Intelligence from Space: Using Geographical Information Systems for Competitive Intelligence
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Hershey (PA) : IRM Press
InVriens, D.J. (ed.), Information and Communications Technology for Competitive Intelligence, pp. 194-226
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Kennis- en Informatiemanagement - t/m 2007
Vriens, D.J. (ed.), Information and Communications Technology for Competitive Intelligence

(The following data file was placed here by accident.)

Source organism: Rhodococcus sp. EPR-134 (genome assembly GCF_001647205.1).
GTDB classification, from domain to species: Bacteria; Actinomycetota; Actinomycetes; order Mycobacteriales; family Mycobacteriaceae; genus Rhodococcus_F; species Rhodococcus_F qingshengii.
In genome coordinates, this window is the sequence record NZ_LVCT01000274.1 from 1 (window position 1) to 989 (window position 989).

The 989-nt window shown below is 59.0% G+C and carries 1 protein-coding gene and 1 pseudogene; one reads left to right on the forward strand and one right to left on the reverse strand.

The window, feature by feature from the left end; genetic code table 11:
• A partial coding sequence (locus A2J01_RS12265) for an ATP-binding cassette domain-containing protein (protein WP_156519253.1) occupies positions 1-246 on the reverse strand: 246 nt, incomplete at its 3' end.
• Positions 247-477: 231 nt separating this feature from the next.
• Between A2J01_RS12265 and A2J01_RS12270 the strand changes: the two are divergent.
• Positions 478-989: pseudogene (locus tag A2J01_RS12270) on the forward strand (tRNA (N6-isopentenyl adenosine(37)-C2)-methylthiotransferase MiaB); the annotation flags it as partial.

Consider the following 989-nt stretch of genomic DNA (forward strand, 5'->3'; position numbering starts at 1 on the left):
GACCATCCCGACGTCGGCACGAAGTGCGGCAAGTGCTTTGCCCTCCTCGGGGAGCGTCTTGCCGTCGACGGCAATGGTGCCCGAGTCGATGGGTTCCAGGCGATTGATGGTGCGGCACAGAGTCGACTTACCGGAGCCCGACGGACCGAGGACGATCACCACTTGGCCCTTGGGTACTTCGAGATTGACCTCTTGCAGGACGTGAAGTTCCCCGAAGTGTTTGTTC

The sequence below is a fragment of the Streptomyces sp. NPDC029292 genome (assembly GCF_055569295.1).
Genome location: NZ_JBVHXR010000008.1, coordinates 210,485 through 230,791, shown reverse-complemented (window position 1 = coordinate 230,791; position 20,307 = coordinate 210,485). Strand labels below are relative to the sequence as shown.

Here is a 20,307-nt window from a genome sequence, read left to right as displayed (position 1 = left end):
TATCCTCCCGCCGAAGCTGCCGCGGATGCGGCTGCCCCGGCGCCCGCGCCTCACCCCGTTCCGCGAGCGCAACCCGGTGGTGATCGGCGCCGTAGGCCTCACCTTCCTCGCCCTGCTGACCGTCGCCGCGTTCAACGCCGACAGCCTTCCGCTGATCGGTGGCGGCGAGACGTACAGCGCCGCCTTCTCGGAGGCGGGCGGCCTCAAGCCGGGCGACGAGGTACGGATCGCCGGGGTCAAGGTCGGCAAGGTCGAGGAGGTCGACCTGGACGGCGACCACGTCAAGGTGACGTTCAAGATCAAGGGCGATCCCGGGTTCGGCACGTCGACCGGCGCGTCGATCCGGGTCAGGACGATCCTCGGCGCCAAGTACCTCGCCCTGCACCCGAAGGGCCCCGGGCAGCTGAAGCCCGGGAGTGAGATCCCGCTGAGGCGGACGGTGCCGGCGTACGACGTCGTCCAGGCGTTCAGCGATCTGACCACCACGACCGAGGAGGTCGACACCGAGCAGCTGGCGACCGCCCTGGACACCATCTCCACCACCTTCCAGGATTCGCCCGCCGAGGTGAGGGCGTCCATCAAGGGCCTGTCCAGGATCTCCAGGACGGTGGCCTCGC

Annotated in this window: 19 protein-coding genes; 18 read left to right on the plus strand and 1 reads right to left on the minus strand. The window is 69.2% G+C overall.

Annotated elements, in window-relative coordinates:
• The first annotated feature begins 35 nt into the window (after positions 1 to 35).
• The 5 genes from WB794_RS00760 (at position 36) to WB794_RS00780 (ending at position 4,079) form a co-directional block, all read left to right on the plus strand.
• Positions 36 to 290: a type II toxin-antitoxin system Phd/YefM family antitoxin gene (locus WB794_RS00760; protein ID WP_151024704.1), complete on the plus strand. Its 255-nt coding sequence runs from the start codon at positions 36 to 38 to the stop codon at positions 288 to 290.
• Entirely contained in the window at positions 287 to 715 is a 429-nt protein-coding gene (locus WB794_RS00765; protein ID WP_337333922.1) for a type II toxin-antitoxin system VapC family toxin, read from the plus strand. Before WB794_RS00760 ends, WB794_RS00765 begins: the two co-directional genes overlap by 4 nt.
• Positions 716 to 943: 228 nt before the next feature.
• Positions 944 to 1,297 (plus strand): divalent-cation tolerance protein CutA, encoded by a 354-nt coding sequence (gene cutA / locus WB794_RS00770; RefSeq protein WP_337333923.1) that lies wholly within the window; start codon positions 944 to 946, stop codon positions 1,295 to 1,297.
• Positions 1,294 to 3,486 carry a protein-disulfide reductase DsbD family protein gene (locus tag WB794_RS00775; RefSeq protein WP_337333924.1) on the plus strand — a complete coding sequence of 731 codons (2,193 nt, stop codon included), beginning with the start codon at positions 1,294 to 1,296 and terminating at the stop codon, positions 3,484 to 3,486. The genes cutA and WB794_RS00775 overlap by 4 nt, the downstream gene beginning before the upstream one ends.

The spatial element, which is omnipresent in data and information relevant to organizations, is much underused in the decision-making processes within organizations. This applies also to decision-making within the domain of Competitive Intelligence. The chapter explores how the CI function may benefit from developing a spatial perspective on its domain and how building, exploring and using this perspective may be supported by a specific class of information systems designed to handle the spatial element in data: Geographical Information Systems (GIS). The chapter argues that the key element for linking GIS to CI involves the identification of situations in which spatial analysis may support organizational decision-making within the CI domain. It presents a three-step procedure for identifying how CI may recognize spatial decision problems that are useful to boost the operation of the CI function. The first step concerns identifying relevant spatial variables, for instance by analyzing economic, demographic or political trends as to their spatial implications. The second step involves using GIS for positioning the organization with respect to the identified variables (present and projected position). The third step amounts to drawing strategic conclusions from Step 2 by assessing how the competition in relationship with the own organization would be positioned along the identified spatial analysis lines.
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